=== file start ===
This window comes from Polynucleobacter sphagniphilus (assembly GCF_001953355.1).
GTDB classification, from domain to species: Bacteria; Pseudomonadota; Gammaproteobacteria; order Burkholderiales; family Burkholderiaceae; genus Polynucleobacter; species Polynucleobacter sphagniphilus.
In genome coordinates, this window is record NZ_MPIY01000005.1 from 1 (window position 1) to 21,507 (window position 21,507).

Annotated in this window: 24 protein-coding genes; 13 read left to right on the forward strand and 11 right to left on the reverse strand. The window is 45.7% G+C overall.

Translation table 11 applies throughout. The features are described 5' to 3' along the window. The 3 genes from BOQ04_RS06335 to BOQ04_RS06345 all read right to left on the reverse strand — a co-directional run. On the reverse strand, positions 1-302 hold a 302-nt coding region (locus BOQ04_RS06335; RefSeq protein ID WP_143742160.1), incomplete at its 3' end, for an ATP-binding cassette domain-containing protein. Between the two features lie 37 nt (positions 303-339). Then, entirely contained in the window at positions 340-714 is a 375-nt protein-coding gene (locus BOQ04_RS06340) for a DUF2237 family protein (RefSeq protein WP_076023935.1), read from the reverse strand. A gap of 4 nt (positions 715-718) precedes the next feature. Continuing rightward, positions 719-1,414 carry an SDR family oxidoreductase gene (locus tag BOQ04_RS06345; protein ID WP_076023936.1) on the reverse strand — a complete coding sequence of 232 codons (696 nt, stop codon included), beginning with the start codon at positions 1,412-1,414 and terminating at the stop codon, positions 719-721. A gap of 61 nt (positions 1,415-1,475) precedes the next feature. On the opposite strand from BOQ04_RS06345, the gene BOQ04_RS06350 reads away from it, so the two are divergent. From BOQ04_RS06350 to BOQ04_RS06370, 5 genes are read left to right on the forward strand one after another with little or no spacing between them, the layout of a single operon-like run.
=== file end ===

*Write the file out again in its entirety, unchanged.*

This window comes from Polynucleobacter sphagniphilus (assembly GCF_001953355.1).
GTDB classification, from domain to species: Bacteria; Pseudomonadota; Gammaproteobacteria; order Burkholderiales; family Burkholderiaceae; genus Polynucleobacter; species Polynucleobacter sphagniphilus.
In genome coordinates, this window is record NZ_MPIY01000005.1 from 1 (window position 1) to 21,507 (window position 21,507).

Annotated in this window: 24 protein-coding genes; 13 read left to right on the forward strand and 11 right to left on the reverse strand. The window is 45.7% G+C overall.

Translation table 11 applies throughout. The features are described 5' to 3' along the window. The 3 genes from BOQ04_RS06335 to BOQ04_RS06345 all read right to left on the reverse strand — a co-directional run. On the reverse strand, positions 1-302 hold a 302-nt coding region (locus BOQ04_RS06335; RefSeq protein ID WP_143742160.1), incomplete at its 3' end, for an ATP-binding cassette domain-containing protein. Between the two features lie 37 nt (positions 303-339). Then, entirely contained in the window at positions 340-714 is a 375-nt protein-coding gene (locus BOQ04_RS06340) for a DUF2237 family protein (RefSeq protein WP_076023935.1), read from the reverse strand. A gap of 4 nt (positions 715-718) precedes the next feature. Continuing rightward, positions 719-1,414 carry an SDR family oxidoreductase gene (locus tag BOQ04_RS06345; protein ID WP_076023936.1) on the reverse strand — a complete coding sequence of 232 codons (696 nt, stop codon included), beginning with the start codon at positions 1,412-1,414 and terminating at the stop codon, positions 719-721. A gap of 61 nt (positions 1,415-1,475) precedes the next feature. On the opposite strand from BOQ04_RS06345, the gene BOQ04_RS06350 reads away from it, so the two are divergent. From BOQ04_RS06350 to BOQ04_RS06370, 5 genes are read left to right on the forward strand one after another with little or no spacing between them, the layout of a single operon-like run.